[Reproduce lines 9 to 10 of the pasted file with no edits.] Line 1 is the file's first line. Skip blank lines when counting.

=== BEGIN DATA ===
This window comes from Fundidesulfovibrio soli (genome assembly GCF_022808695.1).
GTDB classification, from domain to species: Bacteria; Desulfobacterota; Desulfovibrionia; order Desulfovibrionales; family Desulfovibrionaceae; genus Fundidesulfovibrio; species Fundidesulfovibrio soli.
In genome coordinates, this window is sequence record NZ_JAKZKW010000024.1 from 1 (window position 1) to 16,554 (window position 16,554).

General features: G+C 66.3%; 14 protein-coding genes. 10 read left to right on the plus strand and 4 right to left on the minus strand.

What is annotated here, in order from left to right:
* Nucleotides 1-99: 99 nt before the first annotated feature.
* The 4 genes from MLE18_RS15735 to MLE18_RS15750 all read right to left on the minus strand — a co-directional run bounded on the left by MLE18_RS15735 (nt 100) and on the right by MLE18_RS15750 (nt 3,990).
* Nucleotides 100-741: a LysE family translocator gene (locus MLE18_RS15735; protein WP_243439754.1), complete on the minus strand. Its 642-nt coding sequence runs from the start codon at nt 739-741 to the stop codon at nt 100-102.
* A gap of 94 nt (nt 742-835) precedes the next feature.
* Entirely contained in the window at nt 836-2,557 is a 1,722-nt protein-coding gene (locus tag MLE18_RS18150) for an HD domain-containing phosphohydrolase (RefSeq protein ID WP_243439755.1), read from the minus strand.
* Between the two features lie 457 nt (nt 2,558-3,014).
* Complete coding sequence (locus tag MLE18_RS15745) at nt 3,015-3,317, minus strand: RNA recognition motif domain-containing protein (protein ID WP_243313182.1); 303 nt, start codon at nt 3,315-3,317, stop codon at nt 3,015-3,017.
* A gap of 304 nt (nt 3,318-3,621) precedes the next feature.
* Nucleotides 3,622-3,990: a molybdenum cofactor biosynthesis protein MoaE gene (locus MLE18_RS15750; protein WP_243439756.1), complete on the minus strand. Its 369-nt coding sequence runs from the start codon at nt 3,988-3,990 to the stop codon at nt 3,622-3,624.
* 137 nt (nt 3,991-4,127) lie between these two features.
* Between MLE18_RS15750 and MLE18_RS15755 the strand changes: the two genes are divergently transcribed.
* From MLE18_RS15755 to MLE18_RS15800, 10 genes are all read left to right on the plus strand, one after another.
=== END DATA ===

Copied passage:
* A gap of 94 nt (nt 742-835) precedes the next feature.
* Entirely contained in the window at nt 836-2,557 is a 1,722-nt protein-coding gene (locus tag MLE18_RS18150) for an HD domain-containing phosphohydrolase (RefSeq protein ID WP_243439755.1), read from the minus strand.